I want to calculate the variance of sample mean of an iid random sample $X_{1}, X_{2}, \cdots X_{n}$ of the random variable $X$ which is distributed as $N(\mu, \sigma^{2})$ with probability $(1-\delta)$ and $f(x)$ with probability $\delta$.

The pdf $f(x)$ is any density with mean $\theta$ and variance $\tau^{2}$.

Statistical inference (2nd edition) by Casella and Berger says

$$Var(\bar{X}) = (1-\delta) \frac{\sigma^{2}}{n} + \delta \frac{\tau^{2}}{n} + \frac{\delta(1-\delta)(\theta - \mu)^{2}}{n}$$

but I cannot understand how I can arrive here. All I can guess is that since $\bar{X}$ is a sample mean, $Var(\bar{X}) = \frac{Var(X)}{n}$, but I cannot seem to calculate the variance of $X$ in the first place. Originally, I thought I can write $X$ as a linear combination of two random variables, $X = (1-\delta)Y_{1} + \delta Y_{2}$, with $Y_{1}$ distributed as $N(\mu, \sigma^{2})$ and $Y_{2}$ distributed as $f(x)$, but this does not seem to be right. Can you explain how to calculate the correct variance as given above, and how it is different from a linear combination of two random variables?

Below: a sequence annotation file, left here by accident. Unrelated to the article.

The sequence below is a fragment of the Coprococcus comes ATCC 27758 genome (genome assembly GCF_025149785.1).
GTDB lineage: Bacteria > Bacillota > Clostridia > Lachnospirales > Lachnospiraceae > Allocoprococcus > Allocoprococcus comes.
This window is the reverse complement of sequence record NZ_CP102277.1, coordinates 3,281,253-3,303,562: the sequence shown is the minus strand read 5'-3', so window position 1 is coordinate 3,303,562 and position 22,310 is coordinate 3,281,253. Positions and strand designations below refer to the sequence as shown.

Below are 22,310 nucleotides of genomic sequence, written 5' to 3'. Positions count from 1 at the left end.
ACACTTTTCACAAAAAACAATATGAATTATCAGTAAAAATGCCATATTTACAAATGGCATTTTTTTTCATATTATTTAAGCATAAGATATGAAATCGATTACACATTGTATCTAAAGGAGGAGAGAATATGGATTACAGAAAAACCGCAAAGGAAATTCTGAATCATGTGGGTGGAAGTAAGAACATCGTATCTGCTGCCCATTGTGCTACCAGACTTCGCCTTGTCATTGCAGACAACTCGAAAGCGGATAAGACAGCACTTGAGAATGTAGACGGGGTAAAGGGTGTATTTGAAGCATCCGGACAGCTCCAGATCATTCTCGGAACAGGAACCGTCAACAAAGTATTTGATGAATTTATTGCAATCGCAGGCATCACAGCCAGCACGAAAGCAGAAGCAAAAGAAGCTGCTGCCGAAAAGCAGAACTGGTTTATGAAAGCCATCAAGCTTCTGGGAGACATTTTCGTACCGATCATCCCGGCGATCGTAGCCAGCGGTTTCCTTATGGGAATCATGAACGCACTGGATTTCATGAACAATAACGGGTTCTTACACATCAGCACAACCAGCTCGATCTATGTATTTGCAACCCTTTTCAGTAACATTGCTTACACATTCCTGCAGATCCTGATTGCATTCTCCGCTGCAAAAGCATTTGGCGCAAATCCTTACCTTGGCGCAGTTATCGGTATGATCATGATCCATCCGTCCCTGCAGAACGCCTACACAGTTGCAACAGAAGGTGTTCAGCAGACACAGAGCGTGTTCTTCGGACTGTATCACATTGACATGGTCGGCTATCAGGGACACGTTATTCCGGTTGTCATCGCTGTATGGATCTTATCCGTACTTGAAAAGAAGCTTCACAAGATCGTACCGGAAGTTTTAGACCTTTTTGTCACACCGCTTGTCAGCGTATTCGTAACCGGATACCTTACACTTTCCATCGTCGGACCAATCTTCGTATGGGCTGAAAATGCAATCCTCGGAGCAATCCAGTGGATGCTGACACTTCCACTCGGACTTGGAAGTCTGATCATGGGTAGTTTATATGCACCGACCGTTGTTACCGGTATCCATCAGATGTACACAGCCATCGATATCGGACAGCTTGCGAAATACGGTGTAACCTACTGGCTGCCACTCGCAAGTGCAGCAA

Any help will be greatly appreciated. Thank you.


1 Answer 1


Let $\mathcal T$ be the type of $X$ (i.e. normal or not, $\mathcal N,\mathcal N'$). Using the law of total variance, we can write: $$\operatorname{var}(X)=\mathbb E[\operatorname{var}(X|\mathcal T)] + \operatorname{var}(\mathbb E[X|\mathcal T])$$

For the first term, $$\mathbb E[\operatorname{var}(X|\mathcal T)]=P(\mathcal N)\operatorname{var}(X|\mathcal N)+P(\mathcal N')\operatorname{var}(X|\mathcal N')=(1-\delta)\sigma^2+\delta\tau^2$$

For the second term, $\mathbb E[X|\mathcal T]$ is a function of $\mathcal T$, and it has two options (i.e. either $\mu$ with probability $1-\delta$ or $\theta$ with probability $\delta$). You can directly calculate the variance using this, but this is a scaled and shifted version of a Bernoulli RV, say $Z$. So,

$$f(\mathcal T)=(\theta-\mu)Z+\mu$$

If $Y$ is $1$, $f(\mathcal T)$ is $\theta$, else $\mu$. And, let $Z$ be $1$ with probability $\delta$. $$\operatorname{var}((\theta-\mu)Z+\mu)=(\theta-\mu)^2\operatorname{var}(Z)=(\theta-\mu)^2\delta(1-\delta)$$

If you substitute all of these, you get the reported expression.

Regarding the linear combination, you can do that for the PDFs: $$f_X(x)=(1-\delta) f_{Y_1}(x)+\delta f_{Y_2}(x)$$ And, you could calculate the variance using this expression as well. But, it'd be more cumbersome. The correct representation of the RV $X$ in terms of $Y_i$ is the following:

$$X=\begin{cases}Y_1&\text{with prob. } &1-\delta\\Y_2 & \text{with prob. } &\delta\end{cases}$$

  • $\begingroup$ Thank you for your help! Found it very helpful. $\endgroup$
    – Siho Park
    Commented Dec 2, 2020 at 13:16

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